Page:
IIRC, the bass boost can get a bit over the top so I would start with it turned to 0. That means no bass boost, ie the neutral setting. Then, if you feel like you need some more "balls" to the tone, turn it up until you like your tone. It may get a bit boomy if you turn it up too high. Remember that you can also boost your bass by turning the amp's bass knob up. Experiment.

I would start with tone at full because that's the neutral setting. If you feel the sound is too harsh, turn it down a bit. That will give you a "softer" sound. You can also turn down the treble knob of your amp. Again, experiment.

Experiment with different pickup positions. Try your bridge pickup only (turn the bridge pickup volume all the way up). That should give you a more trebly, maybe a bit honky sound. It is good for solo playing because it sounds more clear than the other positions. But that position can lack some bass which may not be good if you want a full sound. If you like the tone of your bridge pickup soloed but think it lacks some lows, I think the bass boost would be good for that.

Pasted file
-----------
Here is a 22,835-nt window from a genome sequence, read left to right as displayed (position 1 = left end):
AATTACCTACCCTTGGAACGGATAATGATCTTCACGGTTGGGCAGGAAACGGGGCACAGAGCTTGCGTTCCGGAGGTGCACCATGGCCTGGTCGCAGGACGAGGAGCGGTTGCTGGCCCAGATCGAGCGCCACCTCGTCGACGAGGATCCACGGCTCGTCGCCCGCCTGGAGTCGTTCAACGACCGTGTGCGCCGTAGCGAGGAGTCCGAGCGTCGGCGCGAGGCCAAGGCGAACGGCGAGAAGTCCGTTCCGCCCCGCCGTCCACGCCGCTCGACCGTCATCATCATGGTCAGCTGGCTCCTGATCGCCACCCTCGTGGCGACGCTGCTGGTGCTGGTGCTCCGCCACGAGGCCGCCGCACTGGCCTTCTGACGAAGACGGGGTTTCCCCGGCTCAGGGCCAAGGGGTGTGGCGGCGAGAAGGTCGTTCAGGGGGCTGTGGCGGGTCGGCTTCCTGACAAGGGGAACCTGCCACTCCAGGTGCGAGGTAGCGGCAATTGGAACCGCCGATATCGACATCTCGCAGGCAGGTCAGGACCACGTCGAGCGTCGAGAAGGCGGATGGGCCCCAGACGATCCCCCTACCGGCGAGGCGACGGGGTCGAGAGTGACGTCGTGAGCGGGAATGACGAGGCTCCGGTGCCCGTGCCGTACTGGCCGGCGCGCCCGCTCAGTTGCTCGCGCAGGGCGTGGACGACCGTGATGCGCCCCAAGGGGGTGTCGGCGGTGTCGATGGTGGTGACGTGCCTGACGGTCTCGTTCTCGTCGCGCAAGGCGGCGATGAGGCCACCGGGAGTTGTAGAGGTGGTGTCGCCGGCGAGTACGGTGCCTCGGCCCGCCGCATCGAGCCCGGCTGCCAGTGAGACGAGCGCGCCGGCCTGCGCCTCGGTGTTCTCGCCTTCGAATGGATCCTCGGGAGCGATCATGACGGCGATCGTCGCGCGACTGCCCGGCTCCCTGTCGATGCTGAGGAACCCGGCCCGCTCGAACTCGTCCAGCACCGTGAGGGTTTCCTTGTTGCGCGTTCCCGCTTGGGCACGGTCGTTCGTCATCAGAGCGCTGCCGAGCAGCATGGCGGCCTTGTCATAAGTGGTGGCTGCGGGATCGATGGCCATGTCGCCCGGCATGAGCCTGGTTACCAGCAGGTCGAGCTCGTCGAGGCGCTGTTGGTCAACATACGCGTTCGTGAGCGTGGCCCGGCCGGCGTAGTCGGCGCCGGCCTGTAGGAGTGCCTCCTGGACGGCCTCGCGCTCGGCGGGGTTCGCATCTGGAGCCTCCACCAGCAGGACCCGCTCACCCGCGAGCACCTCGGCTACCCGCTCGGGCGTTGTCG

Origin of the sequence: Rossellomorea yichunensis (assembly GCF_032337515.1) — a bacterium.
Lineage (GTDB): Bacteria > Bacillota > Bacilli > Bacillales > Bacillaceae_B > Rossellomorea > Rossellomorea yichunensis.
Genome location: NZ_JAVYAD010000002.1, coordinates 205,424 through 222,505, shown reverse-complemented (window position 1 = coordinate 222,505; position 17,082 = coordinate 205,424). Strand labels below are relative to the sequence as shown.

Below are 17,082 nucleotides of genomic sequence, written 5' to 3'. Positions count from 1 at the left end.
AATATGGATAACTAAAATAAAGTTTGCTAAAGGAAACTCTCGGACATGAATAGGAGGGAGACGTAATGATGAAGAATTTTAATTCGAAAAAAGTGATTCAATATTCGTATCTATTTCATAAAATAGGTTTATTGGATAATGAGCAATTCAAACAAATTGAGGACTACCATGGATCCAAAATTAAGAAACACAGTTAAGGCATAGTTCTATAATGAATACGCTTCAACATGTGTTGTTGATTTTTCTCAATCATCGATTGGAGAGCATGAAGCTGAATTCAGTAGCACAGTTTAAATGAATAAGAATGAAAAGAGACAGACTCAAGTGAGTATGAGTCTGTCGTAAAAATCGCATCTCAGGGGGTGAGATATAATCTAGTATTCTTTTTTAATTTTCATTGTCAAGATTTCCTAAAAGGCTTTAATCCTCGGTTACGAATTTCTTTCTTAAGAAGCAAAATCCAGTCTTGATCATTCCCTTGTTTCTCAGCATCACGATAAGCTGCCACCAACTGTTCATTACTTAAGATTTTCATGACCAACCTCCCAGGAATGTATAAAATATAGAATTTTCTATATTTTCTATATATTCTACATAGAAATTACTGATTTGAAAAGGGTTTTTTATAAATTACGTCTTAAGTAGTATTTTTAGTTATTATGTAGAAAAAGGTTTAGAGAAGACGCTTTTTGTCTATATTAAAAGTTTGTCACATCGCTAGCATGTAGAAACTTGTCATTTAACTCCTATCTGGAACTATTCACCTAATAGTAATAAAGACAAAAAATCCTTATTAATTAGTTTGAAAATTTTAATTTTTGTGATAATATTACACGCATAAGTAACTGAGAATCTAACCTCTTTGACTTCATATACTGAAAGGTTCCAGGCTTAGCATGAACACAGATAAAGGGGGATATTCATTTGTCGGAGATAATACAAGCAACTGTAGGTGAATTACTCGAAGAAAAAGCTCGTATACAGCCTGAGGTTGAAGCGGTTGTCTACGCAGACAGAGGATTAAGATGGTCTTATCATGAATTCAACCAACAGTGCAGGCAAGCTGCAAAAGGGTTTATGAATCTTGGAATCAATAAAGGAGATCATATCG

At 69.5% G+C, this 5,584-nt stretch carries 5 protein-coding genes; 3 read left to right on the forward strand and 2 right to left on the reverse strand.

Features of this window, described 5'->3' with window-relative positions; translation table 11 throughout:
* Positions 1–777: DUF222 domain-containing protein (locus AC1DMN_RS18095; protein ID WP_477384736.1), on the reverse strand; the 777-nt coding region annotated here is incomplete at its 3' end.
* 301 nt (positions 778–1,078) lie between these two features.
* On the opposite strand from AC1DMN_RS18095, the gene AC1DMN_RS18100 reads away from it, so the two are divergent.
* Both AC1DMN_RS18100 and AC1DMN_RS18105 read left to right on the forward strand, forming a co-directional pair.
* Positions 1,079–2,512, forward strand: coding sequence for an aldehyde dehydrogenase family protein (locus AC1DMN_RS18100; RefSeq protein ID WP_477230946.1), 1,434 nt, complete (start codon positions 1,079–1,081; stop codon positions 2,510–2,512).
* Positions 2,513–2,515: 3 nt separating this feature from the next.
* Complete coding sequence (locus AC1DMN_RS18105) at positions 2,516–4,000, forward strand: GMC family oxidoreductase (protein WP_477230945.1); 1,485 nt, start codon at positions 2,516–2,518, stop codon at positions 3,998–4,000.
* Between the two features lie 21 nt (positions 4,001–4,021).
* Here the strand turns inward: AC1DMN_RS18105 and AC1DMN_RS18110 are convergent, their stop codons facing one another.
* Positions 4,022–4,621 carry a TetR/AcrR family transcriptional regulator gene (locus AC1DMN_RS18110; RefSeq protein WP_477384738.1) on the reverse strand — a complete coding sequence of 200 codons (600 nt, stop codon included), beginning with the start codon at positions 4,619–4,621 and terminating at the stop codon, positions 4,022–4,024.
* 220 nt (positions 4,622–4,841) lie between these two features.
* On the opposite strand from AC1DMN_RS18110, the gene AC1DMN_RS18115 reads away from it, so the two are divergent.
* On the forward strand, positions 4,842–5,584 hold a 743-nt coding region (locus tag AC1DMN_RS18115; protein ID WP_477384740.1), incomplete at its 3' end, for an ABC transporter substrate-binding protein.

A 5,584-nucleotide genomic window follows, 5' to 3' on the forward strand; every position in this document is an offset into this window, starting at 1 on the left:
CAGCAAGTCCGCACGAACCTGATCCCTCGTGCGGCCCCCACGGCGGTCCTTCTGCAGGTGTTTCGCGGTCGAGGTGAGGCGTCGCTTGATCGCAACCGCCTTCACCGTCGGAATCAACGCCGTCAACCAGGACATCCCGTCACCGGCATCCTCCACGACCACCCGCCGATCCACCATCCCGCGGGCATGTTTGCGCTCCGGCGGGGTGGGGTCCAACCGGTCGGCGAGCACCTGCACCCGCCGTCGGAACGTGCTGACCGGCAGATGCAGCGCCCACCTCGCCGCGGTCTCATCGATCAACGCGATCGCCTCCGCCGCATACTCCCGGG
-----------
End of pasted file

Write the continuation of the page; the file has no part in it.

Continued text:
Now try your neck pickup only (turn the bridge pickup volume all the way down and neck pickup volume all the way up). This should give you a classic Precision Bass sound. It has a nice "round" tone that works well for most stuff. This pickup is more bassy so you may not want to have the bass boost too high. Turn both pickups all the way up and you get the mix of the two pickups. It has a more "balanced" tone. It has the highs of the bridge pickup and the lows of the neck pickup.

You can also have a blend of these pickups. For example you could have your neck pickup volume at full and bridge pickup volume at half (or any other combination). Again, experiment. Also, you don't have to max the pickup volumes. But volume maxed is the neutral setting so I would start with that. Turning the pickup volume down a bit also changes tone. So experiment with that. I don't like turning down the pickup volume. If you want to play quieter, turn down your amp volume. It doesn't affect your tone.

Pickup positions and tone settings are like on guitar. All pickup positions have a different kind of sound. But it is up to you how you use them. Some people like rolling the tone off a bit. Some people like having the tone of the instrument maxed.

Experiment.


Yes, I understand now. Thanks.